Statins are an effective medication for treating patients with heart disease - they cut the risk of a second major adverse cardiac event by almost 50 percent. But only about six percent of patients take statins as prescribed. One way to solve that? Nudge them. Literally.
In a new study presented to heart specialists from around the world, researchers at the Intermountain Healthcare Heart Institute in Salt Lake City found that simple "nudges" in the form of texts, emails and phone calls, not only help patients fill that first statin prescription, but also continue to help them take their medications over the long term.
"These nudges are helping individuals increase and maintain their adherence to their medications more than the standard approach of giving a patient a prescription with little follow up," said Benjamin Horne, PhD, director of cardiovascular and genetic epidemiology at the Intermountain Healthcare Heart Institute. "Given what we know about statins improving long term outcomes for patients with heart disease, just reminding patients to take their medication can give them a much better chance of survival."
Findings from the study, which are part of the ENCOURAGE trial, a randomized clinical trial on the improvement of medication adherence through the implementation of personal nudges, will be presented at the 2019 American Heart Association Scientific Sessions in Philadelphia on Nov. 17.
For the study, researchers identified 186 adults from Intermountain Healthcare cardiovascular clinics who had a statin prescription and were also enrolled in Intermountain's SelectHealth insurance.
Patients were randomized so that half of them received nudges about their statin prescriptions (personalized in format and message per patient), and half received standard control care.
Nudges were personalized using machine learning techniques based on the patient's psychographic profile (e.g., their perspectives, impressions, and opinions about healthcare) and their health status and needs.
The analytic methods segmented patients into groups of individuals who had similar perspectives and needs. The content of each nudge, as well as the timing, frequency, and mode of contact, were precisely matched to the characteristics of each patient by study partner, CareCentra.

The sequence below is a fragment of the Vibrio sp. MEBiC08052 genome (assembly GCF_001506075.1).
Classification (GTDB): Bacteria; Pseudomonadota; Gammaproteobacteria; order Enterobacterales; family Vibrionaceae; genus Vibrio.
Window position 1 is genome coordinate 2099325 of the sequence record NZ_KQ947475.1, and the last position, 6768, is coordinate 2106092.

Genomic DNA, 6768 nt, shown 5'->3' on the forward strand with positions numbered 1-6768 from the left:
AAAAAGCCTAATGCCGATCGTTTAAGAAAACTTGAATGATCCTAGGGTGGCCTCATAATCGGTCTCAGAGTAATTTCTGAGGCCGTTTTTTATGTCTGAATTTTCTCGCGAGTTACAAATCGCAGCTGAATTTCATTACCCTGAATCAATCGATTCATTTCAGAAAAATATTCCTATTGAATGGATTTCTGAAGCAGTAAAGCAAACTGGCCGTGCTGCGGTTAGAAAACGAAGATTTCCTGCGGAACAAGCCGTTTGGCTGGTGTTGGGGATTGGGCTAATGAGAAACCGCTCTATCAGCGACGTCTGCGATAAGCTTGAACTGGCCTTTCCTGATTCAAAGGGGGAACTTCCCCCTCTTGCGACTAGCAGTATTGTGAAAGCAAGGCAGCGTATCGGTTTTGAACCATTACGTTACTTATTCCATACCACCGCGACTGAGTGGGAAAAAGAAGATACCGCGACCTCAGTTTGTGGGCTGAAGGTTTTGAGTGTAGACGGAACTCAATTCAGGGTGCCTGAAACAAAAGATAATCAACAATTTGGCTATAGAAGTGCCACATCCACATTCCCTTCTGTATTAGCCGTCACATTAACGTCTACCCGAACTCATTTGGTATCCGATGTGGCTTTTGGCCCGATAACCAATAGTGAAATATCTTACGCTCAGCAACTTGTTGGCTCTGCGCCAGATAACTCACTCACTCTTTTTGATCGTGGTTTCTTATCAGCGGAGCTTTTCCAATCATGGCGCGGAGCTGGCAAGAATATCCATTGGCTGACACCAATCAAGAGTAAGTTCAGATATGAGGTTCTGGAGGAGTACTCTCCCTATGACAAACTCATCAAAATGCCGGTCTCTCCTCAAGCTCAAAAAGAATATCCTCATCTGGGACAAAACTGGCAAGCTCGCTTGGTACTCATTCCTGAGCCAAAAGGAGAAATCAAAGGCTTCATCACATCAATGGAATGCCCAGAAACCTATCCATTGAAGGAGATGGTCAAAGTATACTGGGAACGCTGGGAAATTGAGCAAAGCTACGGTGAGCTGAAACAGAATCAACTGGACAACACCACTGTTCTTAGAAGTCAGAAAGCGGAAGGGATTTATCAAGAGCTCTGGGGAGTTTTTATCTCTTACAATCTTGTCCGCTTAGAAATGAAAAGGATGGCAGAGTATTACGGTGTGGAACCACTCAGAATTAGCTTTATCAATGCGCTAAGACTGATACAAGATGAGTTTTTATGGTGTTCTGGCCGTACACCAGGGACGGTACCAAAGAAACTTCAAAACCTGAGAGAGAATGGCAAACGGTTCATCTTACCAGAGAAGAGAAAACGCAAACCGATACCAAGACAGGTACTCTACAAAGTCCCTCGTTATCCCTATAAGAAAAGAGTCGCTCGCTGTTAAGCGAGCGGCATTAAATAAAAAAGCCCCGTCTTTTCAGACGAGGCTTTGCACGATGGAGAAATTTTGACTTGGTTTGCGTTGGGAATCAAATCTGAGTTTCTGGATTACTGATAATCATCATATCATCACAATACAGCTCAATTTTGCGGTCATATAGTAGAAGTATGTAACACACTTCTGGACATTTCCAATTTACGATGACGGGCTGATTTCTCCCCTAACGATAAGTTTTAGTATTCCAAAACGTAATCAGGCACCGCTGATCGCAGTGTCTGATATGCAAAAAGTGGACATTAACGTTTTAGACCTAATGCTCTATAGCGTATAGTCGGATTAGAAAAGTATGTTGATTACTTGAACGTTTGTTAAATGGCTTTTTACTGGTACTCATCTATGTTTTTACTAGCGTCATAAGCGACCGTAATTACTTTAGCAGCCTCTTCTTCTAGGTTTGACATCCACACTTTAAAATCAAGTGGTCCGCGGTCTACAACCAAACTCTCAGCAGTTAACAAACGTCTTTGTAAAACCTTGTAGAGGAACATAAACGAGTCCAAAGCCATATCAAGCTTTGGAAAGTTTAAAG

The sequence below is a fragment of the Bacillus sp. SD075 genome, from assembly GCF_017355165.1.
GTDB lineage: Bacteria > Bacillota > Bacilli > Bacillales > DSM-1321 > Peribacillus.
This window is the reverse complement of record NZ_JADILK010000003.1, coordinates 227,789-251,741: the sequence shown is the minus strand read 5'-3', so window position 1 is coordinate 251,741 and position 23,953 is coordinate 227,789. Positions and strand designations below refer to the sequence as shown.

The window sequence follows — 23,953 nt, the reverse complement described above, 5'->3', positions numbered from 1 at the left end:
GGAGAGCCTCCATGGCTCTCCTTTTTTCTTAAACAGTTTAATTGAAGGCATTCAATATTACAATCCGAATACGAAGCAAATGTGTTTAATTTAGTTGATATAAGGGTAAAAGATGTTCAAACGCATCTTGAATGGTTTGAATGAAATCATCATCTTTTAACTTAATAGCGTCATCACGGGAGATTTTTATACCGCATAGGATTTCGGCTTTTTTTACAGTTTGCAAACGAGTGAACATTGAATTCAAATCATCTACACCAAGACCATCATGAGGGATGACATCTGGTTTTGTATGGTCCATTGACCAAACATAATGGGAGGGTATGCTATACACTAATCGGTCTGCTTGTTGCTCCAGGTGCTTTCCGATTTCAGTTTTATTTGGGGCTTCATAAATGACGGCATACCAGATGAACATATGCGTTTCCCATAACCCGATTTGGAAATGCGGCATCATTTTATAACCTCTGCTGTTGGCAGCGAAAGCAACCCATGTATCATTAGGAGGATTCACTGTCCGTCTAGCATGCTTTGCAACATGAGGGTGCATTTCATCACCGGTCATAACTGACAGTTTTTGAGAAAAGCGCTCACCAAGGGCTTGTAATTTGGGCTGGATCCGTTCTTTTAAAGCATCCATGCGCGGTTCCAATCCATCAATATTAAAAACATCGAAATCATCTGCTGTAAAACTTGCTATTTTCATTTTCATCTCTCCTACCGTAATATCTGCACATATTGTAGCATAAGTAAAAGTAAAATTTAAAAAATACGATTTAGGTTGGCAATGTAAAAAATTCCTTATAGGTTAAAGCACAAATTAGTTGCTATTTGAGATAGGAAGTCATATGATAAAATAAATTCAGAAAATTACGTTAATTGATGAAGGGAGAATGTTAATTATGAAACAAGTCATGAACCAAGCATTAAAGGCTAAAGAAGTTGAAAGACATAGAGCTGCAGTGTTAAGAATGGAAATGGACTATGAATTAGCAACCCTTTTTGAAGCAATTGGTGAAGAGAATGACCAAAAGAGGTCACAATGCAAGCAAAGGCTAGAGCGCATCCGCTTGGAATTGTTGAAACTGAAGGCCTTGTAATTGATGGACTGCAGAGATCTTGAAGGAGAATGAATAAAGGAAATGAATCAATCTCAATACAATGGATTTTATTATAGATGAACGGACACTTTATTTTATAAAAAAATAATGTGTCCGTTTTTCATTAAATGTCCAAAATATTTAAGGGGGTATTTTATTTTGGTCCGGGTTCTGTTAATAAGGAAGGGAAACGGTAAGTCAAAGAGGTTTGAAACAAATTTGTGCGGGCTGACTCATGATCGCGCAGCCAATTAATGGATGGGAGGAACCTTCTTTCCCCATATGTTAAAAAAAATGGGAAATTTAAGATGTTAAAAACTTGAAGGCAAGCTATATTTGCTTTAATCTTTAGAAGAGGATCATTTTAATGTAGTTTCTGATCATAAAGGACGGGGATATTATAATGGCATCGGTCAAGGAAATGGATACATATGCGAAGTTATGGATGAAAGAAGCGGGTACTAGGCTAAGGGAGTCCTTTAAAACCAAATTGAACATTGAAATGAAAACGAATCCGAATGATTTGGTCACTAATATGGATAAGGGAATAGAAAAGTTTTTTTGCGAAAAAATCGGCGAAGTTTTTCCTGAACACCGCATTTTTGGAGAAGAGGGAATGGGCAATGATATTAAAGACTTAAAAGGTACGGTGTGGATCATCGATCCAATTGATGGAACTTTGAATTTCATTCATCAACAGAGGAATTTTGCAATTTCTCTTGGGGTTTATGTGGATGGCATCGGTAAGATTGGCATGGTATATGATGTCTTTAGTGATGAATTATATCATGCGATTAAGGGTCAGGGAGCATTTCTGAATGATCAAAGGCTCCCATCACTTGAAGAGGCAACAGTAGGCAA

Researchers then tracked passively using medications claims data how often patients filled and refilled their prescriptions to determine their proportion of days covered by statins.
Researchers found that patients who received nudges were more likely to take their medications and had a higher percentage of the proportion of days covered (80%), meaning that they had better adherence to their prescribed statins.
They also found that patients in the control arm had gradual declines in proportion of days covered over the 12 months of the study, while those in the nudge group had a larger rate of adherence at the beginning of the study after their clinic visit.
"The group that received nudges then held those gains steady across the length of the study," said Dr. Horne.
These kinds of reminders are becoming more important in healthcare, said Dr. Horne, as less treatment is happening inside a healthcare setting, and as the popularity of technologies, such as wearables and smart watches, make these kinds of reminders possible.
"Nudges support and guide decisions made by the patients. We're not trying to take away any other options or stop them from making any specific decisions. It's just trying to make the right decision a little bit easier for the patient," added Dr. Horne.
Other members of the Intermountain research team: Joseph B. Muhlestein, Donald L. Lappe, Viet T. Le, Heidi T May, Tami L. Bair, Daniel Babcock, Daniel L. Bride, Kirk U. Knowlton, Jeffrey L. Anderson.
This research was funded by the Intermountain Research and Medical Foundation and an in-kind donation from study partner CareCentra.